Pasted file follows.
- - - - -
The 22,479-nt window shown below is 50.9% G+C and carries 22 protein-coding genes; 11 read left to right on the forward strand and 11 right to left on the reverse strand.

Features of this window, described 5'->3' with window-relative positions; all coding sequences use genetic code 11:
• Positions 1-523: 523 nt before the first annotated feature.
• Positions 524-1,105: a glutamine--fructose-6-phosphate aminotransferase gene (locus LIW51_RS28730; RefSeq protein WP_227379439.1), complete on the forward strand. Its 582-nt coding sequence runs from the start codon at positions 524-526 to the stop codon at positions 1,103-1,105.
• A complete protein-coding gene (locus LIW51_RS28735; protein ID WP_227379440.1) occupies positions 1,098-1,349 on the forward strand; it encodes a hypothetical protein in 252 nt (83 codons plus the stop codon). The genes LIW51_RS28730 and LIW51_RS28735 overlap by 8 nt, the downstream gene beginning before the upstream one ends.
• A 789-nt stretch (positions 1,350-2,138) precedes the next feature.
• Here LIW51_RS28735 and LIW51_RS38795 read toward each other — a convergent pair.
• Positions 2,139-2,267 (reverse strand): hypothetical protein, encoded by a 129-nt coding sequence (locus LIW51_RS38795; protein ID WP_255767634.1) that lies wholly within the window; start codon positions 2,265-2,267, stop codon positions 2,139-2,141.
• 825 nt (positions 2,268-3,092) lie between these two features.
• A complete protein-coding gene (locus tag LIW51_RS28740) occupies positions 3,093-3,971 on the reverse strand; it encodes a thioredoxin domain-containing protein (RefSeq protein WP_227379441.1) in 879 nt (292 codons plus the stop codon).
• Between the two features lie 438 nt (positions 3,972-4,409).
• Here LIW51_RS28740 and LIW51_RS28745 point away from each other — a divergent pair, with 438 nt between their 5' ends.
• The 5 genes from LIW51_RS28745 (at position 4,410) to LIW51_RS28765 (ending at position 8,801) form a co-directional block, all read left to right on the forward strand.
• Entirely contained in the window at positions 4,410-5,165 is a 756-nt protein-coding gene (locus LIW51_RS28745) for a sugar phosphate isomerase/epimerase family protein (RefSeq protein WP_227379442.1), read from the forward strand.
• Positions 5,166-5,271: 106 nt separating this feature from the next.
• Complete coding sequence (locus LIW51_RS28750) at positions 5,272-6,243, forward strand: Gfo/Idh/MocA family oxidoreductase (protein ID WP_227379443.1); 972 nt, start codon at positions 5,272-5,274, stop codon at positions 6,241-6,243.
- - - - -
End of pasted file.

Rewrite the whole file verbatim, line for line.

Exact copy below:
The 22,479-nt window shown below is 50.9% G+C and carries 22 protein-coding genes; 11 read left to right on the forward strand and 11 right to left on the reverse strand.

Features of this window, described 5'->3' with window-relative positions; all coding sequences use genetic code 11:
• Positions 1-523: 523 nt before the first annotated feature.
• Positions 524-1,105: a glutamine--fructose-6-phosphate aminotransferase gene (locus LIW51_RS28730; RefSeq protein WP_227379439.1), complete on the forward strand. Its 582-nt coding sequence runs from the start codon at positions 524-526 to the stop codon at positions 1,103-1,105.
• A complete protein-coding gene (locus LIW51_RS28735; protein ID WP_227379440.1) occupies positions 1,098-1,349 on the forward strand; it encodes a hypothetical protein in 252 nt (83 codons plus the stop codon). The genes LIW51_RS28730 and LIW51_RS28735 overlap by 8 nt, the downstream gene beginning before the upstream one ends.
• A 789-nt stretch (positions 1,350-2,138) precedes the next feature.
• Here LIW51_RS28735 and LIW51_RS38795 read toward each other — a convergent pair.
• Positions 2,139-2,267 (reverse strand): hypothetical protein, encoded by a 129-nt coding sequence (locus LIW51_RS38795; protein ID WP_255767634.1) that lies wholly within the window; start codon positions 2,265-2,267, stop codon positions 2,139-2,141.
• 825 nt (positions 2,268-3,092) lie between these two features.
• A complete protein-coding gene (locus tag LIW51_RS28740) occupies positions 3,093-3,971 on the reverse strand; it encodes a thioredoxin domain-containing protein (RefSeq protein WP_227379441.1) in 879 nt (292 codons plus the stop codon).
• Between the two features lie 438 nt (positions 3,972-4,409).
• Here LIW51_RS28740 and LIW51_RS28745 point away from each other — a divergent pair, with 438 nt between their 5' ends.
• The 5 genes from LIW51_RS28745 (at position 4,410) to LIW51_RS28765 (ending at position 8,801) form a co-directional block, all read left to right on the forward strand.
• Entirely contained in the window at positions 4,410-5,165 is a 756-nt protein-coding gene (locus LIW51_RS28745) for a sugar phosphate isomerase/epimerase family protein (RefSeq protein WP_227379442.1), read from the forward strand.
• Positions 5,166-5,271: 106 nt separating this feature from the next.
• Complete coding sequence (locus LIW51_RS28750) at positions 5,272-6,243, forward strand: Gfo/Idh/MocA family oxidoreductase (protein ID WP_227379443.1); 972 nt, start codon at positions 5,272-5,274, stop codon at positions 6,241-6,243.